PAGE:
Name: Meganeura‭ (‬large nerved‭)‬.
Phonetic: Meg-ah-neur-ah.
Named By: Charles Brongniart‭ ‬-‭ ‬1885.
Classification: Arthtropoda,‭ ‬Insecta,‭ ‬Odonatoptera,‭ ‬Protudonata,‭ ‬Meganeuridae.
Species: M.‭ ‬brongniarti,‭ ‬M.‭ ‬monyi,‭ ‬M.‭ ‬vischerae.
Type: Carnivore/Insectivore.‭
Size: Over‭ ‬75‭ ‬centimeter wingspan.‭
Known locations: Western Europe.‭ ‬Specifically Commentry in France and Bolsover in Derbyshire,‭ ‬England.
Time period: End of Carboniferous.
Fossil representation: Well preserved specimens.

       First discovered in France in‭ ‬1880,‭ ‬Meganeura is one of the largest known flying insects to ever exist.‭ ‬Although superficially similar to a dragonfly,‭ ‬Meganeura and others like it are generally referred to as griffinflies,‭ ‬due to morphological differences between them and the dragonflies.
       It is generally considered that the maximum potential size of an insect is dictated by how much oxygen is available for respiration.‭ ‬The oxygen content of our atmosphere today is typically‭ ‬21%‭ ‬of the total gases,‭ ‬but back in the Carboniferous it was much higher at up‭ ‬to‭ ‬35%.‭ ‬Insects like Meganeura breathe through a system of tracheal tubes that carry oxygen directly into their internal tissues.‭ ‬A higher amount of oxygen in the atmosphere would supply a passive boost to these tissues with no effort on the part of Meganeura allowing for the larger growth.‭ ‬Falling oxygen levels after this period would mean that the giant insects simply did not have enough oxygen to maintain their size,‭ ‬resulting in either the evolution of smaller forms,‭ ‬or outright extinction of the larger.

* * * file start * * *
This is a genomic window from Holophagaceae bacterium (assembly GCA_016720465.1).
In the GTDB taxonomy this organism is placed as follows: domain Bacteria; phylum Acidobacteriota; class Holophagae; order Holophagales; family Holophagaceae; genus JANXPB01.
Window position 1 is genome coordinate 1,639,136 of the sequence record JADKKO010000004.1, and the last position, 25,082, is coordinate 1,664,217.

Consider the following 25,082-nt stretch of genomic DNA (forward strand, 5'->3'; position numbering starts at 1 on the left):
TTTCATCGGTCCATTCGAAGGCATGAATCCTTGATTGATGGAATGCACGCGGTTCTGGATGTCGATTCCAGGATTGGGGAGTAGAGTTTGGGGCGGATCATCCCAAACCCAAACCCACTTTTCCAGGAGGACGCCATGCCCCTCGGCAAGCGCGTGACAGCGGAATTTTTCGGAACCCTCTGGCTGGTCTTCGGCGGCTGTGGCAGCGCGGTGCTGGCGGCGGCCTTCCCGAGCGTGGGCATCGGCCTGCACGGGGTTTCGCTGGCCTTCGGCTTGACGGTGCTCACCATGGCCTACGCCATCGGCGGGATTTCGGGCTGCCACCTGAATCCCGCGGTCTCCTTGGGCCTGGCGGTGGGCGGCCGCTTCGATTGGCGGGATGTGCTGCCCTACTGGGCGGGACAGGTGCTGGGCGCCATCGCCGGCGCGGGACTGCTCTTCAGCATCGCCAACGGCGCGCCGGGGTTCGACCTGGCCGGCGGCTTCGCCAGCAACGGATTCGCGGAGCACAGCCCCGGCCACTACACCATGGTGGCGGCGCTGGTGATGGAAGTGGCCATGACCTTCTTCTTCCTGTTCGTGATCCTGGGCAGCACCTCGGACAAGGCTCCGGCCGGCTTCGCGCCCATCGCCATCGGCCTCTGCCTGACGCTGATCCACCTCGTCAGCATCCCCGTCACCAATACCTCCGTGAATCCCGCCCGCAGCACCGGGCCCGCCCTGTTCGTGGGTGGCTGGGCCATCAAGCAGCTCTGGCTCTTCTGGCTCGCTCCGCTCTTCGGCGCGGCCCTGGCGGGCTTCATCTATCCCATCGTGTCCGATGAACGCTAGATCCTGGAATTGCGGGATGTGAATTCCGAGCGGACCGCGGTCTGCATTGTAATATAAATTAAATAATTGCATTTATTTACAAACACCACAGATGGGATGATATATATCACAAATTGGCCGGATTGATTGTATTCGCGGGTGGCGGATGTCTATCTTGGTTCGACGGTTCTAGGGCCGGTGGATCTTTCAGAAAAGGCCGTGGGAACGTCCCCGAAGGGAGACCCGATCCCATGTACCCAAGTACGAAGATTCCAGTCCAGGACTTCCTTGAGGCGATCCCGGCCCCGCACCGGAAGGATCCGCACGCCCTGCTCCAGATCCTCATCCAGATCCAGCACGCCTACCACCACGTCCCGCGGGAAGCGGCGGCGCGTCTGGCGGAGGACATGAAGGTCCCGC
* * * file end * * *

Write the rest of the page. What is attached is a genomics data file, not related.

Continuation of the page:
Meganeura is likely to have hunted and fed in much the same way as dragonflies do today,‭ ‬although its larger size may suggest that many more creatures could have been on the menu for it. Aside from other invertebrates potential prey may have also included small amphibians that were rapidly evolving to terrestrial life.

Further reading
- Les insectes fossiles des terrains primaires. Coup d'oeil rapide sur la fauna entomologique des terrains paléozoïques. - Bulletin de la Société des Amis des Sciences Naturelles de Rouen 21(3):50-68. - C. Brongniart - 1885.
- The engineering of the giant dragonflies of the Permian: revised body mass, power, air supply, thermoregulation and the role of air density. - Journal of Experimental Biology. 221 (19). - Alan E. R. Cannell - 2018.
- Palaeozoic giant dragonflies were hawker predators. - Scientific Reports. 8 (1): 12141. - André Nel, Jakub Prokop, Martina Pecharová, Michael S. Engel & Romain Garrouste - 2018.


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